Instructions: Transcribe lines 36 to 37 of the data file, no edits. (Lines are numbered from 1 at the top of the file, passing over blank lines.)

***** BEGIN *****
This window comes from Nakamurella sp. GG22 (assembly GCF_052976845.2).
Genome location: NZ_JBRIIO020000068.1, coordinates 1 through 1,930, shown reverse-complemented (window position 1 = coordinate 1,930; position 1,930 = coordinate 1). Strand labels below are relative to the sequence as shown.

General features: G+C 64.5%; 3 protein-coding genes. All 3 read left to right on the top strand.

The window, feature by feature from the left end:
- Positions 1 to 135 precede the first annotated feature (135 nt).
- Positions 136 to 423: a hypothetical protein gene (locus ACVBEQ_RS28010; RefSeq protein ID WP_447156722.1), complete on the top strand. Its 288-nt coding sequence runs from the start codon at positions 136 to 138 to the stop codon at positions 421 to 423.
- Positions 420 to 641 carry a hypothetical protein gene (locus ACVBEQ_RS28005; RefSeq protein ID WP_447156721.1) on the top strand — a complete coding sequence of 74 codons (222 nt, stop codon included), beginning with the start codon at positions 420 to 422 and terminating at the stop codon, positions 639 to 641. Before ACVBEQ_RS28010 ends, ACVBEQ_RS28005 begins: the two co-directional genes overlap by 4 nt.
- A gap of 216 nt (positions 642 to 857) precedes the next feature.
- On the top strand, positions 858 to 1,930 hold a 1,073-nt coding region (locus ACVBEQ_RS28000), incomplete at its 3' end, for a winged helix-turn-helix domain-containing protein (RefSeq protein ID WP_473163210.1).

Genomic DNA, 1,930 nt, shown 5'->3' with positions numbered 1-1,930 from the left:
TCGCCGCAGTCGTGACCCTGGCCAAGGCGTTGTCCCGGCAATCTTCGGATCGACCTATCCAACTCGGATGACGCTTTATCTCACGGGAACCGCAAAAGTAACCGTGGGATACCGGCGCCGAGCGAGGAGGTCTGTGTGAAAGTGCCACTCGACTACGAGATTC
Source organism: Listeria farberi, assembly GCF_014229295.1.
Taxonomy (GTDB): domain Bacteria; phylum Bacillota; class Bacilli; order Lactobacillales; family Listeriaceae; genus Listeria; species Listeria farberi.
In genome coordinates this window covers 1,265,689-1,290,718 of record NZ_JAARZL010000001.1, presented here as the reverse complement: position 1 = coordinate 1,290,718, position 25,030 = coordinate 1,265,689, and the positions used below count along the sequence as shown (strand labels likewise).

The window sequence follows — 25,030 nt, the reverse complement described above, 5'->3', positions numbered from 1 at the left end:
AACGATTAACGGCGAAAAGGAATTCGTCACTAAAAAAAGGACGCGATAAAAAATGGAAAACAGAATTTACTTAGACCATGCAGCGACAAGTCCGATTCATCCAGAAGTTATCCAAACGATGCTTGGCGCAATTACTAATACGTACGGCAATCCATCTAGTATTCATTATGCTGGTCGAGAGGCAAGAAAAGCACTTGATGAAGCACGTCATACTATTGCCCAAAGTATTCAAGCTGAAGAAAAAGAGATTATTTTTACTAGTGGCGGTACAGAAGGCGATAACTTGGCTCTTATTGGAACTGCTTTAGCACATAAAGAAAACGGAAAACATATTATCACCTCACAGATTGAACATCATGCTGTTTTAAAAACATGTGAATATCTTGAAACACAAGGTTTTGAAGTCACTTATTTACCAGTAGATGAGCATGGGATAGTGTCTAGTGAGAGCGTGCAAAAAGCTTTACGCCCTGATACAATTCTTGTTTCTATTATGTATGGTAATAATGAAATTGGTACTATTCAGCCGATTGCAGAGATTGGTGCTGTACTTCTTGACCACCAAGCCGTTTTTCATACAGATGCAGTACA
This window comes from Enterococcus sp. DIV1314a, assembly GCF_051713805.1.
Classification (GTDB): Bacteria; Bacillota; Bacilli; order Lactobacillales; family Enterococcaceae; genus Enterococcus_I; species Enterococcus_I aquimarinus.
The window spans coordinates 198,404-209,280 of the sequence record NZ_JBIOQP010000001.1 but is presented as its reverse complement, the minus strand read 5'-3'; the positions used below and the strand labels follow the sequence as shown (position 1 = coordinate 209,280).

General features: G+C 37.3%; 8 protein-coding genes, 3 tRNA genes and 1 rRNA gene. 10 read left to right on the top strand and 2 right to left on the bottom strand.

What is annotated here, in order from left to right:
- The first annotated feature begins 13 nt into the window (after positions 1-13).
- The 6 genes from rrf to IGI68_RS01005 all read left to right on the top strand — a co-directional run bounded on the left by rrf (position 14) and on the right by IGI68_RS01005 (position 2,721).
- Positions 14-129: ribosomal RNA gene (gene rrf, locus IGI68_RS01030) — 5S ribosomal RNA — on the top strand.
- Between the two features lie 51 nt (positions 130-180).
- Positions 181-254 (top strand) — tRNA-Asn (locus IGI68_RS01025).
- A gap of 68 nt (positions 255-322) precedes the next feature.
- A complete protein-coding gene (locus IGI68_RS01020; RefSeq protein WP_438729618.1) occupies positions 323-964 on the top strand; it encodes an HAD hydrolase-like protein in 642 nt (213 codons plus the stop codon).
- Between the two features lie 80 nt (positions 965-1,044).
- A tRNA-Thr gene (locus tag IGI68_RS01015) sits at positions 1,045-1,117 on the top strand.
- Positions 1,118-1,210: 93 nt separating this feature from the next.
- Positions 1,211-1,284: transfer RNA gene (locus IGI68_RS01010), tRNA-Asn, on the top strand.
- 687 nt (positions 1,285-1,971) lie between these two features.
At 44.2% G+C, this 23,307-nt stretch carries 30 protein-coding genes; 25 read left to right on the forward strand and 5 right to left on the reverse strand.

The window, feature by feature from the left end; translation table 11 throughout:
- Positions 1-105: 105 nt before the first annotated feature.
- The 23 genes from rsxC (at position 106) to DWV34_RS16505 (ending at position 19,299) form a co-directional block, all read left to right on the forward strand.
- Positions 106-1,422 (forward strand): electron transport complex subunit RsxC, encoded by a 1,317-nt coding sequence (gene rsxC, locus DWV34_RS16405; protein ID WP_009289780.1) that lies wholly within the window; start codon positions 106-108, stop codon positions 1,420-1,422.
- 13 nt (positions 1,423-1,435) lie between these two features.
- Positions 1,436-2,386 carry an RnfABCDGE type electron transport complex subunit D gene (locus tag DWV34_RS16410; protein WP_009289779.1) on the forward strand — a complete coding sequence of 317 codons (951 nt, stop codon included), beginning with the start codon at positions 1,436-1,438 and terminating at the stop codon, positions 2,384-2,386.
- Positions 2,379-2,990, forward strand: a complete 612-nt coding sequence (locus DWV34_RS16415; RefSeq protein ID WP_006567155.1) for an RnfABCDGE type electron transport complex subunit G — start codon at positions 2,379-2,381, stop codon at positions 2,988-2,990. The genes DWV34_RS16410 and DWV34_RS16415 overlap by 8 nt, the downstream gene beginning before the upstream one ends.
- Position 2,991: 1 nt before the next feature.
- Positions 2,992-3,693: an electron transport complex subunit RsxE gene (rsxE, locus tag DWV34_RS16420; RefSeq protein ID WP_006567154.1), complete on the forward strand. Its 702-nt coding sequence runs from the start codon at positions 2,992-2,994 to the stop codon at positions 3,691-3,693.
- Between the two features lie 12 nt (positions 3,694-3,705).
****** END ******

- Positions 1-105: 105 nt before the first annotated feature.
- The 23 genes from rsxC (at position 106) to DWV34_RS16505 (ending at position 19,299) form a co-directional block, all read left to right on the forward strand.